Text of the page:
Environment • Steve Manning

Once he locked horns with regulators; now he saves endangered birds.

The bowlegged gait, flat twangy drawl, pressed Wranglers with a hubcap-size belt buckle hardly fit the stereotype of a tree-hugger, but listen to Steve Manning tell a small gathering at Andy’s Cafe in Gatesville—including two state legislators, one congressional aide, an employee of the Blackland Research Center, representatives of the Texas Farm Bureau, and a biologist from the Nature Conservancy of Texas—that “we’ve got a chance here, a chance to save an endangered species,” and you start wondering if he bleeds green. It wasn’t always that way. Four years ago Manning and his fellow members of the Central Texas Cattleman’s Association ( CTCA), an organization representing the 83 families who once owned the 200,000 acres where Fort Hood is located and who run 3,500 head of cattle on the military reservation, found themselves to be an endangered species, thanks to an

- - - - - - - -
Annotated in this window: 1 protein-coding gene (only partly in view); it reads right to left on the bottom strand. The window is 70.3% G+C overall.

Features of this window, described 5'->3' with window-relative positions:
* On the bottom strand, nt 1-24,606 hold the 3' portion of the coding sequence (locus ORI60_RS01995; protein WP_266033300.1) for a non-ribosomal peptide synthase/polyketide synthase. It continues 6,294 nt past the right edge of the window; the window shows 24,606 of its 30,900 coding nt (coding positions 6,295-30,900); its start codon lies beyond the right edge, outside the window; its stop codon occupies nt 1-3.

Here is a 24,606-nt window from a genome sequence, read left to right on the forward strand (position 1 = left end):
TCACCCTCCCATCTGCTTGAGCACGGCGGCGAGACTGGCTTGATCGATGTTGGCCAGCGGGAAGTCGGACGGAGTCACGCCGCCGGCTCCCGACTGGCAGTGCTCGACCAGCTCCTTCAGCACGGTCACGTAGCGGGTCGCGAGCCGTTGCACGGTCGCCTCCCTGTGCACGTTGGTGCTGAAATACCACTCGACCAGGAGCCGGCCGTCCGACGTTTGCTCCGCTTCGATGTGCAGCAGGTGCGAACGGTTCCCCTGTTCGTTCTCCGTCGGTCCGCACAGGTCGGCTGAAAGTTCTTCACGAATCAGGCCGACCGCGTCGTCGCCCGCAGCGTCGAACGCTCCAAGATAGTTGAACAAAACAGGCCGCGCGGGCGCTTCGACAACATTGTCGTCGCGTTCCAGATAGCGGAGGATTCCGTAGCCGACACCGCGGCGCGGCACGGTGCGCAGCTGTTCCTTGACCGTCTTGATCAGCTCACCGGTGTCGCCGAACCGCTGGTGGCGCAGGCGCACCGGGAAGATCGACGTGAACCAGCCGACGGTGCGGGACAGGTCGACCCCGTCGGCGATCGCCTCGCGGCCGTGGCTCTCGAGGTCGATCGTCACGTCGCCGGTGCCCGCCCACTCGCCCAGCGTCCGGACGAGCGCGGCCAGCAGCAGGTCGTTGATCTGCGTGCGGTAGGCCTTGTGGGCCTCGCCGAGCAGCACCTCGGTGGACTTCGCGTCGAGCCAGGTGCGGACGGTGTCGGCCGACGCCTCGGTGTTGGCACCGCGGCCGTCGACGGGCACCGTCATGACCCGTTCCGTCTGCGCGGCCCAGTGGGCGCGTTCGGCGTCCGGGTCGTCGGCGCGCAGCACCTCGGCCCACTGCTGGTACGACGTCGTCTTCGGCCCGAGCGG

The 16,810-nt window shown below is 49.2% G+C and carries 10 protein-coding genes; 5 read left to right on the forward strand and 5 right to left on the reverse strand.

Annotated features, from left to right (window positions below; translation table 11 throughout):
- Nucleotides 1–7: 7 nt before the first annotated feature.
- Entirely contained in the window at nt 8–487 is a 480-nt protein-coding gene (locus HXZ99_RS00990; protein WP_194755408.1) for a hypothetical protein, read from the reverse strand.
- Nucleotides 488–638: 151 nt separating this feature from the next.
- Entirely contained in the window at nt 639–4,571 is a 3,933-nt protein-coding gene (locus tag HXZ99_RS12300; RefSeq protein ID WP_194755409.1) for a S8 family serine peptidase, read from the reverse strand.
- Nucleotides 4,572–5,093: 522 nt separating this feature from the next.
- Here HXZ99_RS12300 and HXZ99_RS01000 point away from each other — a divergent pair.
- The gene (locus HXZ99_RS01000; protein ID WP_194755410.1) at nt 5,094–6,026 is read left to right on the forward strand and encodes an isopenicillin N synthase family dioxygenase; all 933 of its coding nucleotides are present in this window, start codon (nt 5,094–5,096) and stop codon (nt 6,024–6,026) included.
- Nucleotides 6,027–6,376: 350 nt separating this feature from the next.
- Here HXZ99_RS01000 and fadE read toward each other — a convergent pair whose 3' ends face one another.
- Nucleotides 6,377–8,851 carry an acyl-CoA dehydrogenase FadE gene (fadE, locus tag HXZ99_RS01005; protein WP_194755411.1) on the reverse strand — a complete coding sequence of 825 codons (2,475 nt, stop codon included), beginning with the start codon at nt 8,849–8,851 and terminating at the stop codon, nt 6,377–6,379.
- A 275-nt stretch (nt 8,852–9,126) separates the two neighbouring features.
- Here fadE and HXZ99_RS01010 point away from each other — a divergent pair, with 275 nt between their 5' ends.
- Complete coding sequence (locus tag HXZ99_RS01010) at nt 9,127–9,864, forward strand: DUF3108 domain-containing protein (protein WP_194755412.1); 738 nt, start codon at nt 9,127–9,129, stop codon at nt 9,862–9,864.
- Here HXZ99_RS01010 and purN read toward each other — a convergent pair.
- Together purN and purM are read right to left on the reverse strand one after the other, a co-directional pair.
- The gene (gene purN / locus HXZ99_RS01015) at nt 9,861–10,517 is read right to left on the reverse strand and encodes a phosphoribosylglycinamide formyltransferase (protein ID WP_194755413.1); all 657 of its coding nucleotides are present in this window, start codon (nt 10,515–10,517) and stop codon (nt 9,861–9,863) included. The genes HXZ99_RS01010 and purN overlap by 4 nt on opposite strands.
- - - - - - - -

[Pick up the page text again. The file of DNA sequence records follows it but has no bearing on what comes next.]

More Texas Monthly

Loading, please wait...